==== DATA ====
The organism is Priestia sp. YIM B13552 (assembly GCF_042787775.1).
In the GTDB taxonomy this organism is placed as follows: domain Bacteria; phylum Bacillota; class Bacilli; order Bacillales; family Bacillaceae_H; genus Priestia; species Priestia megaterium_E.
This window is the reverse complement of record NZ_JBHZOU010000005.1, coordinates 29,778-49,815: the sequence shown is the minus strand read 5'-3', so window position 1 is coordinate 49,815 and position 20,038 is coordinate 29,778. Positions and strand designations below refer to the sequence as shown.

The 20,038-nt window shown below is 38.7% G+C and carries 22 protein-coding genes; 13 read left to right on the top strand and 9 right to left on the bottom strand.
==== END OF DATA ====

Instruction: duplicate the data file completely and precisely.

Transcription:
The organism is Priestia sp. YIM B13552 (assembly GCF_042787775.1).
In the GTDB taxonomy this organism is placed as follows: domain Bacteria; phylum Bacillota; class Bacilli; order Bacillales; family Bacillaceae_H; genus Priestia; species Priestia megaterium_E.
This window is the reverse complement of record NZ_JBHZOU010000005.1, coordinates 29,778-49,815: the sequence shown is the minus strand read 5'-3', so window position 1 is coordinate 49,815 and position 20,038 is coordinate 29,778. Positions and strand designations below refer to the sequence as shown.

The 20,038-nt window shown below is 38.7% G+C and carries 22 protein-coding genes; 13 read left to right on the top strand and 9 right to left on the bottom strand.